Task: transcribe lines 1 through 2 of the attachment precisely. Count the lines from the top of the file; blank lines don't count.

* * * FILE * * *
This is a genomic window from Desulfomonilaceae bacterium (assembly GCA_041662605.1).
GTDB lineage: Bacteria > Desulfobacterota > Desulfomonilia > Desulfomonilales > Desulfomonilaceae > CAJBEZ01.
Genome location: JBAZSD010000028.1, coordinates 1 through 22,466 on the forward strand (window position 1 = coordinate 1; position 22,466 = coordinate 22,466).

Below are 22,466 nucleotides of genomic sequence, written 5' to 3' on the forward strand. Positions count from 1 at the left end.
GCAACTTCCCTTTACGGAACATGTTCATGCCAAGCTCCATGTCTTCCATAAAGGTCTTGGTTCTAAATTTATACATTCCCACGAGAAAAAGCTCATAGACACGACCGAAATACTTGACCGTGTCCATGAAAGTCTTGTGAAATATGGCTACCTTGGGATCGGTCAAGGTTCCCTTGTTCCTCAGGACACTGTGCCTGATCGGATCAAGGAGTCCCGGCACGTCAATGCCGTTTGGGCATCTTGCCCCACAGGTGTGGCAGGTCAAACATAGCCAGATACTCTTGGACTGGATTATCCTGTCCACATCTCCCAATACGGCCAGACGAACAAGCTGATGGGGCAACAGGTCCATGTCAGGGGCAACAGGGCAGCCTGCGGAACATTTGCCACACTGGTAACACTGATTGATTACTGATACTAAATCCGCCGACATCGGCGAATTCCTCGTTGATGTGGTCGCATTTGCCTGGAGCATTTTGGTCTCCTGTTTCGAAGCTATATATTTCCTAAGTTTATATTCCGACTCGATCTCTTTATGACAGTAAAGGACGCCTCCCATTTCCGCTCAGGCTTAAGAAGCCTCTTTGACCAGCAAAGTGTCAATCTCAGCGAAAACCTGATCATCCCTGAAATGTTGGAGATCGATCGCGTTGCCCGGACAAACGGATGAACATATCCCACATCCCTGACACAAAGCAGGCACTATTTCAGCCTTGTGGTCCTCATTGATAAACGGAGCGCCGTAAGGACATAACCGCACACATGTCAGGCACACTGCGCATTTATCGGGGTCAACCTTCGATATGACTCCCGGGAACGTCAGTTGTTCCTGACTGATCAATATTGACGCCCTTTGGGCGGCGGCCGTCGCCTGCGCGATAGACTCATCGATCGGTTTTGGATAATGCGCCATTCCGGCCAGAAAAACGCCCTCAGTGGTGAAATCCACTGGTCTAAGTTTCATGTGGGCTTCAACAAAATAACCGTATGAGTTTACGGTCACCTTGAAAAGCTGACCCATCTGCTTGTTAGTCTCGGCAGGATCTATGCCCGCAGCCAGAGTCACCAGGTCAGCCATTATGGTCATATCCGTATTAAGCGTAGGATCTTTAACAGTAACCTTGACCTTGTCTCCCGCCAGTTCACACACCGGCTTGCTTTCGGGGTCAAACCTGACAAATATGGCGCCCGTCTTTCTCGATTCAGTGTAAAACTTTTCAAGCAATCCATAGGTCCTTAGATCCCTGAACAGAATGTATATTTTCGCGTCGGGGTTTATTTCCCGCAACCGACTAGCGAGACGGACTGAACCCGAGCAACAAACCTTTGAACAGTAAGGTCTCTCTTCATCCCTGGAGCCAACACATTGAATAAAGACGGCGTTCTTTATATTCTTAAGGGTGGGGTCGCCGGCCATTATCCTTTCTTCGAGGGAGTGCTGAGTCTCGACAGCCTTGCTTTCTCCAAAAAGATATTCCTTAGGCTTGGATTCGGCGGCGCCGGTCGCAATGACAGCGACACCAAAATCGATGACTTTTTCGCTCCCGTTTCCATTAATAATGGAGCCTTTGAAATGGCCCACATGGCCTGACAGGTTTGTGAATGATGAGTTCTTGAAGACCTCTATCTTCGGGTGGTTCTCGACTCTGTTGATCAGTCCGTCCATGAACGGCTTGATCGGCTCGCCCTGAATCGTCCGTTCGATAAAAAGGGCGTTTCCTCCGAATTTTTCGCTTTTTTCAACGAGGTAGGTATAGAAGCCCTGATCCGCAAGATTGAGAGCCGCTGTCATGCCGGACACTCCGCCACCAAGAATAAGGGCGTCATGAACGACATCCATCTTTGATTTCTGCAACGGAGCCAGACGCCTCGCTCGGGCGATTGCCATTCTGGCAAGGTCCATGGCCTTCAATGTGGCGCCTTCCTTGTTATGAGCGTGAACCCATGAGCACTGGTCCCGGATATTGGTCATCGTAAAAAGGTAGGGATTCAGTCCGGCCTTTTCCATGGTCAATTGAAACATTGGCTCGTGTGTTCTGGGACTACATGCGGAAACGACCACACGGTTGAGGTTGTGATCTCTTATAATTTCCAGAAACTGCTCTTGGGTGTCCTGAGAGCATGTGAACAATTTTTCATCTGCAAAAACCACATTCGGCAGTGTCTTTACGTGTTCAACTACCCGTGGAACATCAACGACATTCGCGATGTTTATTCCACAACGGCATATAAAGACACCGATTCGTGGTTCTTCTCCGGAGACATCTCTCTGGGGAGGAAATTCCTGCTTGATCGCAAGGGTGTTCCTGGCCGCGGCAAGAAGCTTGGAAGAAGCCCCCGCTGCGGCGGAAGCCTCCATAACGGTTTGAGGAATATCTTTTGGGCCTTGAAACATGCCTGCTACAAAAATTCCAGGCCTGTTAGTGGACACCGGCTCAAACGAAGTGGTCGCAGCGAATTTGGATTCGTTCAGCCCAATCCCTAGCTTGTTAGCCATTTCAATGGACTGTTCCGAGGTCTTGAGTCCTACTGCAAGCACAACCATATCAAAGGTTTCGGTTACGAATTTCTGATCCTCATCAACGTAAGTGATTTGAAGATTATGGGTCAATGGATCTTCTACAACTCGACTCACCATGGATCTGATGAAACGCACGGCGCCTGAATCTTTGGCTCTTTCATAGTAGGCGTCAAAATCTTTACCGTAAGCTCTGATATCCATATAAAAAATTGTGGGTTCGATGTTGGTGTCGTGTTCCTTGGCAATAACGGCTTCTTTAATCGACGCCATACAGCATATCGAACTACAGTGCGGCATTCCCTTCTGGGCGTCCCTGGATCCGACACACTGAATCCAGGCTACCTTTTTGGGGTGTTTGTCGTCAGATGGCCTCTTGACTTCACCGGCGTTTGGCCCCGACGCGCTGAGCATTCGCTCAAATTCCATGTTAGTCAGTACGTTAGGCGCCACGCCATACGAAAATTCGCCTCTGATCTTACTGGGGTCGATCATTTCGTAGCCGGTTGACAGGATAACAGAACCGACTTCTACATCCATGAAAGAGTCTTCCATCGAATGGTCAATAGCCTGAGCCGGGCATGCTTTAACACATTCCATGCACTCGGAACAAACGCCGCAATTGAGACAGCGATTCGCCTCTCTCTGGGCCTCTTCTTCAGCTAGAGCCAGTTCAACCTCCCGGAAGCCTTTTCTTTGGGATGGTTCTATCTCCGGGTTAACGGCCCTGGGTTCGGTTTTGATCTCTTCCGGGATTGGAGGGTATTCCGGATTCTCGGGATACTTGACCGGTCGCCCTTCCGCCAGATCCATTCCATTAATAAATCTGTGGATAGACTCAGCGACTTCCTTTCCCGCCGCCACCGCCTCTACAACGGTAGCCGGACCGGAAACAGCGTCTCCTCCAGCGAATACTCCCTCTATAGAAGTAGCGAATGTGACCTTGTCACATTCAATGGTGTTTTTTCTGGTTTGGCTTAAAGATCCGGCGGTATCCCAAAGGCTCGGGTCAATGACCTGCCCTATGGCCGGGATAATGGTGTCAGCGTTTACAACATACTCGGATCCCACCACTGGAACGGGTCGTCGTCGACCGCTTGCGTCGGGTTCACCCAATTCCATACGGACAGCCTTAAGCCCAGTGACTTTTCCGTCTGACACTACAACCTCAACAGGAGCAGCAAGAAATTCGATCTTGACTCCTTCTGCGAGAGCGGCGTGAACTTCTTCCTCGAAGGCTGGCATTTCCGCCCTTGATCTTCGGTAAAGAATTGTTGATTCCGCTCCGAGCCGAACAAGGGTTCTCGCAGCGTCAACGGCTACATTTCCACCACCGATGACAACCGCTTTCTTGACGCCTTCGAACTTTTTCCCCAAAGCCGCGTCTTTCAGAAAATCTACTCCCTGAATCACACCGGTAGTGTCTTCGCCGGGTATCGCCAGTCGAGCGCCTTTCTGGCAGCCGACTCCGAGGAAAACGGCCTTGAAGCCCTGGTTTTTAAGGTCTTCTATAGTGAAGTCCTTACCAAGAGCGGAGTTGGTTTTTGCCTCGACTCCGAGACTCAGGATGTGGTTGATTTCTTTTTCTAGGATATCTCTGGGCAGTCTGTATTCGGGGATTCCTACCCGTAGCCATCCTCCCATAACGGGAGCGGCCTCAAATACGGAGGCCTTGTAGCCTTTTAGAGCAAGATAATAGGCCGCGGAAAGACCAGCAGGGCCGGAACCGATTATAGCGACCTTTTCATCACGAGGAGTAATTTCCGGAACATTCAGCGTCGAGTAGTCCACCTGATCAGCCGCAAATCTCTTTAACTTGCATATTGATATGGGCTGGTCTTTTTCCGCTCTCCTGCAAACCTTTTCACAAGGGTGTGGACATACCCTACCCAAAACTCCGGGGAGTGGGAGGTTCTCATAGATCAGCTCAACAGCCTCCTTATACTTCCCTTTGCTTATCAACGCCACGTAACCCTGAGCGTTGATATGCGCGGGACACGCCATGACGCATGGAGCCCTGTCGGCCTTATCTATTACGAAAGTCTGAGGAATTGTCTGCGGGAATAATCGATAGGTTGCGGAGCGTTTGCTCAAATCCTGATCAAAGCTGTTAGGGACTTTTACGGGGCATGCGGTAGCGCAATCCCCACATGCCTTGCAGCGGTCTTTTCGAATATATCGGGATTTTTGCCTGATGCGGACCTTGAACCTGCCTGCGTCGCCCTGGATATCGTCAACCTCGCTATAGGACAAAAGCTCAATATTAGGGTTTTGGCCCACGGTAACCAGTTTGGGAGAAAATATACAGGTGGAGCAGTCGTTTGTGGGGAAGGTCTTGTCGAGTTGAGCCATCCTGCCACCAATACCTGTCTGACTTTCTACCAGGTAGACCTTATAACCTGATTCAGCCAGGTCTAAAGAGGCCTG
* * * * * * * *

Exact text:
This is a genomic window from Desulfomonilaceae bacterium (assembly GCA_041662605.1).
GTDB lineage: Bacteria > Desulfobacterota > Desulfomonilia > Desulfomonilales > Desulfomonilaceae > CAJBEZ01.